More intense than riding a stationary bike, most indoor cycling classes last for 30- to 75-minute sessions. Spinning is definitely no ride in the park, though. It will amp up VO2 max (the rate oxygen is carried to the muscles), a sign the body is being pushed. Plus, all that pedaling will work your quads, hamstrings, glutes, calves, and core. Studies have also found that indoor cycling can help shed unwanted pounds and potentially ward off migraines, while keeping impact on your joints to a minimum.
Your Action Plan
Whether you’re a spin class newbie or simply brushing up on the etiquette, here are some tips for a successful joyride:
- Suit up. The body will definitely work up a sweat, so throw on moisture-wicking clothes to keep cool and dry. As for the feet, cycling shoes are required for some classes, but normal athletic kicks will work fine in most cases.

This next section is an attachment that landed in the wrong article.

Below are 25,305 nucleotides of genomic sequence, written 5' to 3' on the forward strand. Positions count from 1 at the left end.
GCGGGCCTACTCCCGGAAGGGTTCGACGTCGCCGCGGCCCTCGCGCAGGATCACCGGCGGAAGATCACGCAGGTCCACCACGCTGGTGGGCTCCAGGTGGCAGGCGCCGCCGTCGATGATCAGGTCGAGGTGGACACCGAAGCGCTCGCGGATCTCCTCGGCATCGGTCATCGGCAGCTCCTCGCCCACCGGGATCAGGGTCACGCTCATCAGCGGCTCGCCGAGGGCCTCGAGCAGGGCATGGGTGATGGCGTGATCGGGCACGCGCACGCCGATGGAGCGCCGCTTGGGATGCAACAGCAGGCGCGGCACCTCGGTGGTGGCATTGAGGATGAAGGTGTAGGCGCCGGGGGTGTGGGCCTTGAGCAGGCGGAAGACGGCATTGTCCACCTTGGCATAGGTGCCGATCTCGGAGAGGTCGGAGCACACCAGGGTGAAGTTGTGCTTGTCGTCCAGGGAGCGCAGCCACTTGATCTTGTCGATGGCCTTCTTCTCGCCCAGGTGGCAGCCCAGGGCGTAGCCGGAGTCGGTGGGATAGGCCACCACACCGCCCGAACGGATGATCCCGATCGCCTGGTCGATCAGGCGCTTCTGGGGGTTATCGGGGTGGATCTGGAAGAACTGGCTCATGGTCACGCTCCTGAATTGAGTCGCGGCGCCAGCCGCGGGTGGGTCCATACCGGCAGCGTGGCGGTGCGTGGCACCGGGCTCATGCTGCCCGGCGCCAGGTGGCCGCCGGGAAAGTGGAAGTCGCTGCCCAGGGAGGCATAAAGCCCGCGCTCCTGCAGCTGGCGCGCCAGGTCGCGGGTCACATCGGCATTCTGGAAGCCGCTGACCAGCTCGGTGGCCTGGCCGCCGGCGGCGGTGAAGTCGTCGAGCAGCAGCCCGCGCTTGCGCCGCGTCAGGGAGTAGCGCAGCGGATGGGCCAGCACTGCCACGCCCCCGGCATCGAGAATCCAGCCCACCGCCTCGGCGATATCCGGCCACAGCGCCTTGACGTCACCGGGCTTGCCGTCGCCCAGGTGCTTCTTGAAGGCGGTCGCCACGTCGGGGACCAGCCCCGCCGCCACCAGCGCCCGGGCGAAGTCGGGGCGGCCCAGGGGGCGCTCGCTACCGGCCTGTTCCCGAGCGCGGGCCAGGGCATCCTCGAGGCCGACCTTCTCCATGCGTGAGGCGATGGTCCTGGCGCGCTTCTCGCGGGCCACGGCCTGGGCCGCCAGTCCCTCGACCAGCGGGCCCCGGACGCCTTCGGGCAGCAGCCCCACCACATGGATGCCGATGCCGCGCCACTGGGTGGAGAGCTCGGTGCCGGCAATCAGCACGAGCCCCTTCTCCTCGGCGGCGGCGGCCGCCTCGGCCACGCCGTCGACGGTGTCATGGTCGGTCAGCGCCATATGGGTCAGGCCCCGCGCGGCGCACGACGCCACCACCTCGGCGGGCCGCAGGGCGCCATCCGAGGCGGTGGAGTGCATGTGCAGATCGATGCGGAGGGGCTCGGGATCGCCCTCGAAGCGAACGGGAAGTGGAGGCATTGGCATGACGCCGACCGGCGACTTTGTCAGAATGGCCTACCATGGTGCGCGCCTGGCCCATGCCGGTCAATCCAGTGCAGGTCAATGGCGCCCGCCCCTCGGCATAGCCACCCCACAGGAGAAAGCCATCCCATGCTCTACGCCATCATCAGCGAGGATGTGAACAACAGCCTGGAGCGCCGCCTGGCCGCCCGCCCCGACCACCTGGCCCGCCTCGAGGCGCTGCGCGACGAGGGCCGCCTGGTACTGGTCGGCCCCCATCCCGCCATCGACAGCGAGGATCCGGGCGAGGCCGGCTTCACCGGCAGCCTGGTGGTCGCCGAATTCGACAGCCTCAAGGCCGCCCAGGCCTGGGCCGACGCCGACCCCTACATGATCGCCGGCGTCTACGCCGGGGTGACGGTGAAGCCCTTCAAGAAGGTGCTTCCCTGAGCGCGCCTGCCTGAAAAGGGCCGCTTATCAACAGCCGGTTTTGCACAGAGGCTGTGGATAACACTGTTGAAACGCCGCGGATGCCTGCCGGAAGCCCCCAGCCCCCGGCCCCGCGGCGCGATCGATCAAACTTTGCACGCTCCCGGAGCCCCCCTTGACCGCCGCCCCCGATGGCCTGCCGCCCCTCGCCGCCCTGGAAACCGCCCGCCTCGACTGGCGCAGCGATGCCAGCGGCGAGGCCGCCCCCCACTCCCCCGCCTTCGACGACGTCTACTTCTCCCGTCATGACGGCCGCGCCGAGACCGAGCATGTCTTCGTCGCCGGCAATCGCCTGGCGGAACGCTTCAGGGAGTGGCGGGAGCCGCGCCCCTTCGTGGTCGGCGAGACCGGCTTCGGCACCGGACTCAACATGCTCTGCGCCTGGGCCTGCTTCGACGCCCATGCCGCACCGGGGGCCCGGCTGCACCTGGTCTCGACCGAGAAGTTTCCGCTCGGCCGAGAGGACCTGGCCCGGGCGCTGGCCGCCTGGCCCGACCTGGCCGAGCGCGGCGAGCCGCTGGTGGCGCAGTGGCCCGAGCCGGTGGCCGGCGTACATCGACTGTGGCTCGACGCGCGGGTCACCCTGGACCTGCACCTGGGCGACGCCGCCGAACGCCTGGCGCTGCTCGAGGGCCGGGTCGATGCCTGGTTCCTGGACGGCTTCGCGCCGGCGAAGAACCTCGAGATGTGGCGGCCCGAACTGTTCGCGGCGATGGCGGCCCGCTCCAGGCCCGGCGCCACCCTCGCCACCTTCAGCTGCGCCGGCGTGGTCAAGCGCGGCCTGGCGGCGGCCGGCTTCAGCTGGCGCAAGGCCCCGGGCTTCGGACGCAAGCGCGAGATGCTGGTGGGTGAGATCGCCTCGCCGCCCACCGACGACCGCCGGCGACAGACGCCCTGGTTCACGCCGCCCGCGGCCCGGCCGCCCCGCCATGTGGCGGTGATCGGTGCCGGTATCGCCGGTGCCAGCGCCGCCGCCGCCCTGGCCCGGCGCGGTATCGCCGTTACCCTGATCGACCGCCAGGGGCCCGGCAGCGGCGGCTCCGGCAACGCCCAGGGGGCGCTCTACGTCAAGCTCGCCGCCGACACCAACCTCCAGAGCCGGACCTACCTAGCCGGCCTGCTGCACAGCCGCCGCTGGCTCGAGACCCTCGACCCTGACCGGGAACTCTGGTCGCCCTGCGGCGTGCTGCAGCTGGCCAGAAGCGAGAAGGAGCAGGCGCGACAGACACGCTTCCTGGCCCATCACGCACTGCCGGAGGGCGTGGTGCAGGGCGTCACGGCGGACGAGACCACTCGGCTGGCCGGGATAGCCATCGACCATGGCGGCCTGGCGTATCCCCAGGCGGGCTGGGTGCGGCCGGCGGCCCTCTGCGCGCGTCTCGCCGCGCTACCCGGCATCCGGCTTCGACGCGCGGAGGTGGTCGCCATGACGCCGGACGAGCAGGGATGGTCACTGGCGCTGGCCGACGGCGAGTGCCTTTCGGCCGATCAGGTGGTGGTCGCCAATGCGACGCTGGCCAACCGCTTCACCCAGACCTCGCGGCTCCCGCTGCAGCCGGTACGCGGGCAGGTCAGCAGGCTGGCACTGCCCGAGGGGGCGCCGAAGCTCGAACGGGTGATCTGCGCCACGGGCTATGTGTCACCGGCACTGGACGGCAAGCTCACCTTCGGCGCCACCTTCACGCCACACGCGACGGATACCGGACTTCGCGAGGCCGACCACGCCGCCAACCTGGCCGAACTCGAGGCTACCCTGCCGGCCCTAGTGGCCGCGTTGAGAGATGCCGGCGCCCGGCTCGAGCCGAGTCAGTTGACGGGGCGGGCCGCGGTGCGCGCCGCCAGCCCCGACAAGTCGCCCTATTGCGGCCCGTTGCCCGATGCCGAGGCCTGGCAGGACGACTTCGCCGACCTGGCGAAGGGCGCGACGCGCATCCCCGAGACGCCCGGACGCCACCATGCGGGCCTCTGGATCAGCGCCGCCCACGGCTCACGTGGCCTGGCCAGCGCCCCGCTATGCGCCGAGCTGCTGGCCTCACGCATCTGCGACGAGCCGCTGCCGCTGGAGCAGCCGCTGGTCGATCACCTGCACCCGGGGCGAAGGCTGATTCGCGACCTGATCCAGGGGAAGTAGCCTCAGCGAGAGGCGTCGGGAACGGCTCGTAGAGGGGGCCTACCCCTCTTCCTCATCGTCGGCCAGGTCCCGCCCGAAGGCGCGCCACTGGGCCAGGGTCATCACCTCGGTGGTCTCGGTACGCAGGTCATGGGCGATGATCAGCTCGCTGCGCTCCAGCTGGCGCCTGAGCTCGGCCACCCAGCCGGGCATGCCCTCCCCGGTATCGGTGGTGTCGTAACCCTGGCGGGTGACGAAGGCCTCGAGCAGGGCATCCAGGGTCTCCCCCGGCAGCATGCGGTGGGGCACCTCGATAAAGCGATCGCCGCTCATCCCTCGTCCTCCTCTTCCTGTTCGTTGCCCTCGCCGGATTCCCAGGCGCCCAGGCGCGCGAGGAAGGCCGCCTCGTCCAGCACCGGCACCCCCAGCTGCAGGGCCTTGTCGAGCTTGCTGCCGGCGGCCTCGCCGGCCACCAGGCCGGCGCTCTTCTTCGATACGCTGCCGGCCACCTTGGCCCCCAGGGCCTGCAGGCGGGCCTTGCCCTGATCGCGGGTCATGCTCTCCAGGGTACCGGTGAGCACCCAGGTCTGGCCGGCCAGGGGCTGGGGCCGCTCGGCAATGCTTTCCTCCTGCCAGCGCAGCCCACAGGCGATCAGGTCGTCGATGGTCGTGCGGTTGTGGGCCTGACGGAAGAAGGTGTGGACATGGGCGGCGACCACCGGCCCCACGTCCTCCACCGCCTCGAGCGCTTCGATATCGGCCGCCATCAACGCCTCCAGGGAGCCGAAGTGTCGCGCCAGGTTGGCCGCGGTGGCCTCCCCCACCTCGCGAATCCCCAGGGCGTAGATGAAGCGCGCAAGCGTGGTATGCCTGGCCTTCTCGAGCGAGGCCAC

- Take a seat. If it’s an option, reserve a bike online to guarantee a spot in the class. Otherwise, get there early to snag a seat. And newbs, don’t head straight to the back—getting a bike up front will make it easier to follow along.
- Adjust your saddle. Getting the perfect fit on the bike can be tricky, but a general rule of thumb is to adjust the seat to be even with your hip. As for the handlebars, position them so the neck and back doesn’t strain. And strap or clip in the feet: The balls of the feet should rest on the center of the pedal and if you’re strapping in, make sure they’re secure.
Know the numbers. Some instructors call out numbers to indicate how far you should be rising out of your seat. Roughly, position one is sitting in the seat, position two is a slight hover over the saddle, and position three is a more dramatic hinge forward, but here are the specifics on each.
- Insist on resistance. There are no real gears to change, but there will be a resistance knob or computer. This will control how hard the muscles need to work to increase RPM (that’s bike talk for revolutions per minute).